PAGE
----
The trip to Future World by TeamLab at the ArtScience Museum was certainly enriching as it was my first time going for the exhibition. Upon entering the exhibition, I was greeted with an immersive experience through 4D projections and it was definitely eye-opening. I felt like I was being brought into another dimension with the combinations of light and sound.
Moving on to other exhibits, what fascinated me the most would be Sketch Town. TeamLab made use of several technologies which I was really interested in. There were paper with outlines of a car and a house printed on it and the public could use the crayons provided to express their creativity on it. Its just like childhood all over again for me. After which, we could actually scan our drawings and it will be brought in to the huge display of a town, almost in an instant.
Just when I thought that was the end of the experience of this section, I was told that I can use the same drawing I created, scan it, and it would be printed out as a cut-out template and be formed into a 3D model. From 2D to digital and to 3D, this process is to me, the freshest and the most interesting interaction I had in the exhibition.
This trip to the exhibition was an eye-opening experience for me, and through this experience, it would aid me in conceptualizing for the iLight project with a wider perspective as I am aware of the technologies that could actually be implemented into the project, such as incorporating sounds and converting intangible pieces to memorable souvenirs.
My favourite piece of installation from past years’ iLight installation would be (ULTRA) LIGHT NETWORK (featured image) by Felix Raspall, Carlos Bañón, Manuel Garrido and Mohan Elara (Singapore).
This piece of installation made use of geometrical arrangements, incorporating lights within. With more people nearing the installation, it would produce different patterns of light strobes, as well as increased light intensity.
In context to sustainability, this could be used in a way to increase the awareness whereby us as individual could actually do a big part in sustainability. Material usage could also be taken into consideration, whether to make use of environment-friendly materials, or other alternatives.
Image retrieved from: https://www.ura.gov.sg/uol/-/media/User%20Defined/URA%20Online/media-room/2017/pr17-05a.pdf
After reading this chapter and also having to watch his TED talk earlier on in class, I can better understand his point on how technology has benefited us. He has used the three most important things to elaborate several new terminologies which I found was very interesting: Range Of Distribution. This is a very good way to observe a certain culture at the particular place, in terms of security and trust level an individual has to his/her surroundings. In Singapore, there are also different range of distributions at different places. When we are at the coffee shop for a simple meal, we tend to leave our bags at our seat, only carrying our valuable items with us. In contrast, when we are out in town, we do think twice when we want to leave our bags at our seats due to the increased crowd level at town.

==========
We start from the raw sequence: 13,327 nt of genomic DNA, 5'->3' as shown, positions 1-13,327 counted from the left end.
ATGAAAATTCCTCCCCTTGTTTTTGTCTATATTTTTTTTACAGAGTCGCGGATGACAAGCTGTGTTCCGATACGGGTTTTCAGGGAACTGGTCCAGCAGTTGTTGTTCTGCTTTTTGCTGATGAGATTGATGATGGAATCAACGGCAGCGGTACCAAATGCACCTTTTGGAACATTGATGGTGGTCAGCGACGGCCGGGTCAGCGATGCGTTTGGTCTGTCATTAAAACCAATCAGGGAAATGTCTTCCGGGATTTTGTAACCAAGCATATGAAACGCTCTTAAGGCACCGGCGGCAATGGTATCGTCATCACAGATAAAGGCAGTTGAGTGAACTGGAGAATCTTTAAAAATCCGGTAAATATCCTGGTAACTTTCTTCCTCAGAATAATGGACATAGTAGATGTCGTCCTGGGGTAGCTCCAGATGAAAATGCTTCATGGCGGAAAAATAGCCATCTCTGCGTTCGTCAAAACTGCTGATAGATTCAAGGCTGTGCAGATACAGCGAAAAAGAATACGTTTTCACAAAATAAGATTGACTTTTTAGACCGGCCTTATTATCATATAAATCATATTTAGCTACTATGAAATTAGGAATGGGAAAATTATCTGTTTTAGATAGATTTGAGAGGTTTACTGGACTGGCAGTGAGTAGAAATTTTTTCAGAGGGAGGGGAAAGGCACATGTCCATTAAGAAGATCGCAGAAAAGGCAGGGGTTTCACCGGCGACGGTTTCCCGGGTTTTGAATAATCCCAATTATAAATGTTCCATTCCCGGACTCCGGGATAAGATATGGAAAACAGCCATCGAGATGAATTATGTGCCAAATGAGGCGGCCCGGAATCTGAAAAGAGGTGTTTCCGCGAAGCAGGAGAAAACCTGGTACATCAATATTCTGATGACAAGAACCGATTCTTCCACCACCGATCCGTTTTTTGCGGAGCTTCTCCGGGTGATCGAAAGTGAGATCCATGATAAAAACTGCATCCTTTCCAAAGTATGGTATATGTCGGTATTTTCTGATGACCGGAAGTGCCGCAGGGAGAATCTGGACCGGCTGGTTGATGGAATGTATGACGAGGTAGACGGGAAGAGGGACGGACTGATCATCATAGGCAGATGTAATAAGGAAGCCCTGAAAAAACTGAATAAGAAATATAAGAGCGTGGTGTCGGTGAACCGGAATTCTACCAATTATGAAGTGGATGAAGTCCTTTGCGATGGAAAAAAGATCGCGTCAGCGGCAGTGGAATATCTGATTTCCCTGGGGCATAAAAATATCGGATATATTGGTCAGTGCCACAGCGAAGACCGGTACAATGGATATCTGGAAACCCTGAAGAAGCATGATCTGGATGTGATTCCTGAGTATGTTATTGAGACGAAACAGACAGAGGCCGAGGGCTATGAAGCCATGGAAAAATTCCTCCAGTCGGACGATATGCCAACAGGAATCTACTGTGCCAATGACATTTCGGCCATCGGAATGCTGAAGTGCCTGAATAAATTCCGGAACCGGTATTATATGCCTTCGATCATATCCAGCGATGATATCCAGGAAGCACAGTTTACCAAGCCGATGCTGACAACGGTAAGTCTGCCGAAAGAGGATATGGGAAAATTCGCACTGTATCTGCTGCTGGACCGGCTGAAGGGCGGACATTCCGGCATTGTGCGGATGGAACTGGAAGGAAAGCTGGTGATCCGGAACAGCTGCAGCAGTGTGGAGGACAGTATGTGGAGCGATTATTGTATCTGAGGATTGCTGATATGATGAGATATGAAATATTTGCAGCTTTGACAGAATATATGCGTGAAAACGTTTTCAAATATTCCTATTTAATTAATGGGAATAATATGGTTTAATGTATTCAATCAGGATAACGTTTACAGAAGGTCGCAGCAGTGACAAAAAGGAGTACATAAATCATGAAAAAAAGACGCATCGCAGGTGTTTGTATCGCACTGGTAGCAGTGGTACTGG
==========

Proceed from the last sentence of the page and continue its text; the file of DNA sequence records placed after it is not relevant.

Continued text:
Another point to note about this chapter would be the point of reflection. I believe most of us, if not all of us, will tap on our pockets to make sure we brought what we need to bring, pausing for a moment to recall if we have missed out any essential items. These are little things we do often but fail to actually notice them. I feel that as designers we should train and equip ourselves the ‘eye’ to look at the details which other people could not see. This would then in turn make us better designers.
In the later part of the chapter, Chipchase talks about how technology could actually do more inconvenience than convenience. I feel that in this tech-savvy era, we should intelligently tap on technology as a bonus and not relying on technology so much so allowing them to control our lives, eventually.
All in all, within the past years, technology has advanced so quickly, everything is getting a piece of technology infused in them. All that we need would be available in a smartphone. But what if we lose our smartphones, how would we then survive in this world?
In Jan Chipchase’s talk, I couldn’t agree more to the points he mentioned. Out of all the things that we own, he managed to filter 3 most important items that we have to bring when we leave the house. These 3 items are, keys, mobile phone and money.
If I were to weigh them in terms of importance, I would say that money would be the most important element to actually survive the day out.
If i left out my keys, I could wait for someone to get home and I would have access.
If I were to leave out my mobile phone for a casual outing, it might be a good thing, in a way that I can observe my surrounding, people, and what other people do when they are not on their phones. People nowadays are obsessed with technology, so much so that out of 5 people I see on the train, 4 could be on their mobile phones.
However, if I had to leave house without any money, it is basically having access to nothing. No food, no transport, nothing. Without money with me when I am out there, I would definitely feel like part of me is missing and I cannot do anything about it.
I also find that the strategies which Chipchase mentioned did apply to me. With my center of gravity being my bedside desk, I would place all the things that I have prepared to bring at the table, so I will not miss anything out. After which, the very last moment before I leave the room, I would tap on all the pockets that contained my essential items to ensure that I did not miss them out.